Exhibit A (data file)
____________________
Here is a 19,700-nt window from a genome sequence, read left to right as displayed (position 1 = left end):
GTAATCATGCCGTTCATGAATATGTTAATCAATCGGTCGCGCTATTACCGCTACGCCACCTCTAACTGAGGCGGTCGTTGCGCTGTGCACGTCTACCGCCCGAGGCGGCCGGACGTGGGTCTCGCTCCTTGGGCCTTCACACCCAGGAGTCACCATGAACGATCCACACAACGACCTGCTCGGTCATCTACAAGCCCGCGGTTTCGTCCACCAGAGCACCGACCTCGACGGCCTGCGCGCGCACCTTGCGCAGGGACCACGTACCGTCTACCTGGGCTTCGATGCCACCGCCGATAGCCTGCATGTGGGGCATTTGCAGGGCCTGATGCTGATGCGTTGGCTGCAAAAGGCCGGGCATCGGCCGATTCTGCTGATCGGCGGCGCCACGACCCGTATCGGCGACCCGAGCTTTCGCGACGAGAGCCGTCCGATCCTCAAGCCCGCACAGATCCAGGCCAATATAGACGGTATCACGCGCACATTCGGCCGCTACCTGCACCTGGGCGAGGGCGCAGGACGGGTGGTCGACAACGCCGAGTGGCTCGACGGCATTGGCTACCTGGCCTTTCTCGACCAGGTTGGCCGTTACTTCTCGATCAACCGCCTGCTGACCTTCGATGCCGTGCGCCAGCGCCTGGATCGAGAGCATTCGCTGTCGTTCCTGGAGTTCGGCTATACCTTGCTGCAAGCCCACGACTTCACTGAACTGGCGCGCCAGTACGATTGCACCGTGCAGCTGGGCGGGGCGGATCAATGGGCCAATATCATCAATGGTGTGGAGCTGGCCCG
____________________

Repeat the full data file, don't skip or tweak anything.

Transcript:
Here is a 19,700-nt window from a genome sequence, read left to right as displayed (position 1 = left end):
GTAATCATGCCGTTCATGAATATGTTAATCAATCGGTCGCGCTATTACCGCTACGCCACCTCTAACTGAGGCGGTCGTTGCGCTGTGCACGTCTACCGCCCGAGGCGGCCGGACGTGGGTCTCGCTCCTTGGGCCTTCACACCCAGGAGTCACCATGAACGATCCACACAACGACCTGCTCGGTCATCTACAAGCCCGCGGTTTCGTCCACCAGAGCACCGACCTCGACGGCCTGCGCGCGCACCTTGCGCAGGGACCACGTACCGTCTACCTGGGCTTCGATGCCACCGCCGATAGCCTGCATGTGGGGCATTTGCAGGGCCTGATGCTGATGCGTTGGCTGCAAAAGGCCGGGCATCGGCCGATTCTGCTGATCGGCGGCGCCACGACCCGTATCGGCGACCCGAGCTTTCGCGACGAGAGCCGTCCGATCCTCAAGCCCGCACAGATCCAGGCCAATATAGACGGTATCACGCGCACATTCGGCCGCTACCTGCACCTGGGCGAGGGCGCAGGACGGGTGGTCGACAACGCCGAGTGGCTCGACGGCATTGGCTACCTGGCCTTTCTCGACCAGGTTGGCCGTTACTTCTCGATCAACCGCCTGCTGACCTTCGATGCCGTGCGCCAGCGCCTGGATCGAGAGCATTCGCTGTCGTTCCTGGAGTTCGGCTATACCTTGCTGCAAGCCCACGACTTCACTGAACTGGCGCGCCAGTACGATTGCACCGTGCAGCTGGGCGGGGCGGATCAATGGGCCAATATCATCAATGGTGTGGAGCTGGCCCG